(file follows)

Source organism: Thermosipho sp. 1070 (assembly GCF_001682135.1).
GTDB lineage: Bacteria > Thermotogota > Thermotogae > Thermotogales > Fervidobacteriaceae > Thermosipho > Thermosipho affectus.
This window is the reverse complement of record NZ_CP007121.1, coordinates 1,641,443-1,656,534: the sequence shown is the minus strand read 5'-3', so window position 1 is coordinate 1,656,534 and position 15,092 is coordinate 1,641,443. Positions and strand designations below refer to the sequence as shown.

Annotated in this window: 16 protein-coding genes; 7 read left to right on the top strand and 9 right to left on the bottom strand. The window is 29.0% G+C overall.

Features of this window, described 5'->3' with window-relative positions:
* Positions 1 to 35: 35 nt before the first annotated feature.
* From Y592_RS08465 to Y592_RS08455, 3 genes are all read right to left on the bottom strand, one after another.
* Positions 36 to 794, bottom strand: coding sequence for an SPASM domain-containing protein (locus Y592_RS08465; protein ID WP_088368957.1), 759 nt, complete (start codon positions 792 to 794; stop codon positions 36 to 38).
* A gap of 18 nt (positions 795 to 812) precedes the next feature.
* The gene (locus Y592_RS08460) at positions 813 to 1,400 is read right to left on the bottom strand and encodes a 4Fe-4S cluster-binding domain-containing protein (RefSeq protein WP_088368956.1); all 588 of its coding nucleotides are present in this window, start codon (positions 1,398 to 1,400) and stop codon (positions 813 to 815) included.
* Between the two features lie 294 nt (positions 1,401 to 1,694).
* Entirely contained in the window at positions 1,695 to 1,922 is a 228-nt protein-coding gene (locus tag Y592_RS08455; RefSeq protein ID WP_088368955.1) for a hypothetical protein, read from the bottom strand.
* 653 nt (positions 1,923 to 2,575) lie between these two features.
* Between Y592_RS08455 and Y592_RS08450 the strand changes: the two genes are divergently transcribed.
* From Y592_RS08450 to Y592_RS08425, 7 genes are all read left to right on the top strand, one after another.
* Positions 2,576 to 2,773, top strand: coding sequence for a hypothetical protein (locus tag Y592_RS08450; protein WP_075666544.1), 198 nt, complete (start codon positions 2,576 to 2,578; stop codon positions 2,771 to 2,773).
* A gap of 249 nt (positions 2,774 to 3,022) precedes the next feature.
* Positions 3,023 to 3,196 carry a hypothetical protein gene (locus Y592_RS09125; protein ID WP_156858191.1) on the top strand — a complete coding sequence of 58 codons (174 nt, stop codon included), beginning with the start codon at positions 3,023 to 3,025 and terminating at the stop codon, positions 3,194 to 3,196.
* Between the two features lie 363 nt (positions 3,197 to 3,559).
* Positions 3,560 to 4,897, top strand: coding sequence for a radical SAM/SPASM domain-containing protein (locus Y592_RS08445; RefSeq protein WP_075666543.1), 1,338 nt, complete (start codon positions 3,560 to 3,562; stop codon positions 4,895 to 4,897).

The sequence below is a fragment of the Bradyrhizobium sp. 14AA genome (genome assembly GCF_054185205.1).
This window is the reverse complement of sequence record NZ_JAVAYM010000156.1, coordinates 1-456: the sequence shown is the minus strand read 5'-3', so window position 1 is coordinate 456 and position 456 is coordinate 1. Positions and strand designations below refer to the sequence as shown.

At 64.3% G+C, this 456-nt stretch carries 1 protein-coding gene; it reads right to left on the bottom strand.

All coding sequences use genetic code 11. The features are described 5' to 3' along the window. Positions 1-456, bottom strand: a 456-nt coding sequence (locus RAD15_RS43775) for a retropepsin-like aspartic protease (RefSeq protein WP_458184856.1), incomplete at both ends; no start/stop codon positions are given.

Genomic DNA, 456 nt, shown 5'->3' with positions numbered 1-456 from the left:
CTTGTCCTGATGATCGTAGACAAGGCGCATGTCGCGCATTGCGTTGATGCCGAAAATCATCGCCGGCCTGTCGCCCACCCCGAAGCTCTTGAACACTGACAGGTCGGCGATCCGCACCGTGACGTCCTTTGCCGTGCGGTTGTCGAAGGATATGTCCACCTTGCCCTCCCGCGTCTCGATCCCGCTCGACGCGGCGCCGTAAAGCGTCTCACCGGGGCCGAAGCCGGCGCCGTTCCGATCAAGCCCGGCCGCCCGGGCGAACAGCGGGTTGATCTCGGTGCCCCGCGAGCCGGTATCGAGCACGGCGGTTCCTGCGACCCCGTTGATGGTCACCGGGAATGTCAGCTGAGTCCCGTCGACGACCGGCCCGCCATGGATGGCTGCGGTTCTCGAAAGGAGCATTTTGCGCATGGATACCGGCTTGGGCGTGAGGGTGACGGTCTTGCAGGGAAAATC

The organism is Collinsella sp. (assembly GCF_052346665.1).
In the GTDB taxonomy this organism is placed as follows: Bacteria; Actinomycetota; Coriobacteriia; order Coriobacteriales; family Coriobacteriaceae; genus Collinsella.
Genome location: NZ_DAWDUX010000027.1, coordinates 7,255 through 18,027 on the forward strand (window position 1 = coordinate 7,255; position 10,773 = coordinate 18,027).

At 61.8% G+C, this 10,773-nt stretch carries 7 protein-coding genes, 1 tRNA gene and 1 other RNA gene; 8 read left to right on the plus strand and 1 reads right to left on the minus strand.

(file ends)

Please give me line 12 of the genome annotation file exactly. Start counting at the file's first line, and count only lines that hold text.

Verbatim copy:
* Entirely contained in the window at positions 1,695 to 1,922 is a 228-nt protein-coding gene (locus tag Y592_RS08455; RefSeq protein ID WP_088368955.1) for a hypothetical protein, read from the bottom strand.